In one of its most ambitious project, the Sanjay Gandhi National Park (SGNP) along with Thane territorial department has decided to initiate DNA profiling of leopards of Mumbai- a project under which it plans to create scientific database of individual leopards.
The female leopard that was rescued after it entered the pre-school at Sher-e-Punjab colony, Andheri east and was released back in its habitat on December 12, became the first big cat from Mumbai under this project to undergo DNA fingerprinting.
DNA profiling essentially is a technique by which individuals can be identified and compared from their respective DNA profiles and experts believe it will certainly pave way for effective scientific management of wildlife as well as managing the rising human-leopard conflict in a better manner.
Dr Shailesh Pethe, Veterinary Officer, SGNP who triggered the idea of DNA mapping said,“The big cat was not only micro-chipped (a tiny chip bearing a distinct number is inserted in the skin that can be read using a device and helps in identification) but we also collected her blood sample for DNA, which will be sent to Centre for Cellular and Molecular Biology (CCMB). Apart from this we also took photographs of her right and left flank and all these data will be compiled together and made into records for every single leopard in the future.”
Pethe explained that for instance if this leopard were ever to become a problem animal the forest department would be able to scientifically identify it immediately after trapping without the fear of having trapped a wrong and innocent leopard. “We will also be able to ascertain whether a leopard skin seized anywhere in the country belonged to a leopard from Mumbai by simply matching our DNA database and the DNA analysis report of the hair from the skin. However for all this to be possible we will need the DNA profile of ma of leopards,” he said.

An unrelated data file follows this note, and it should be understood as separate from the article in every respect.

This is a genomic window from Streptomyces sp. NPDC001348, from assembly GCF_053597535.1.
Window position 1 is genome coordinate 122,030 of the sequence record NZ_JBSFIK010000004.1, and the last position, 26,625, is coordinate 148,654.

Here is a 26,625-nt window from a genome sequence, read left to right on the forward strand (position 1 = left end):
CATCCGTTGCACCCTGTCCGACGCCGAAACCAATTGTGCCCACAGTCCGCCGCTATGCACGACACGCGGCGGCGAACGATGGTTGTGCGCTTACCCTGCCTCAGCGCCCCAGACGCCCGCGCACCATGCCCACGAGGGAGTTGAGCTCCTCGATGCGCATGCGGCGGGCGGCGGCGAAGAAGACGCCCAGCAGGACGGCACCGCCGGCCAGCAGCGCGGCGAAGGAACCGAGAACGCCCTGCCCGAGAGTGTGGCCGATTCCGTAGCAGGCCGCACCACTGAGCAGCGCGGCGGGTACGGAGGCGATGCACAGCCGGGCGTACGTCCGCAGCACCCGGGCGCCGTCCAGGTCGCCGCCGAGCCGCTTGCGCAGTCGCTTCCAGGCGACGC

Dr Jitendra Ramgaonkar, Deputy Conservator of Forest (DCF), Thane said that they have decided to conduct similar profiling for every leopard, which will henceforth be rescued. “We have to use all the scientific tools available for better wildlife management practices. While its obvious that we can only collect blood samples for DNA extraction of those leopards that are rescued for others we are planning to use scat or hair follicles for sampling in case a leopard is found visiting human dominated areas,” he said adding that though having a DNA profile of every leopard of Mumbai might take time it was extremely important that a beginning has been made.
Source & Credits: DNAIndia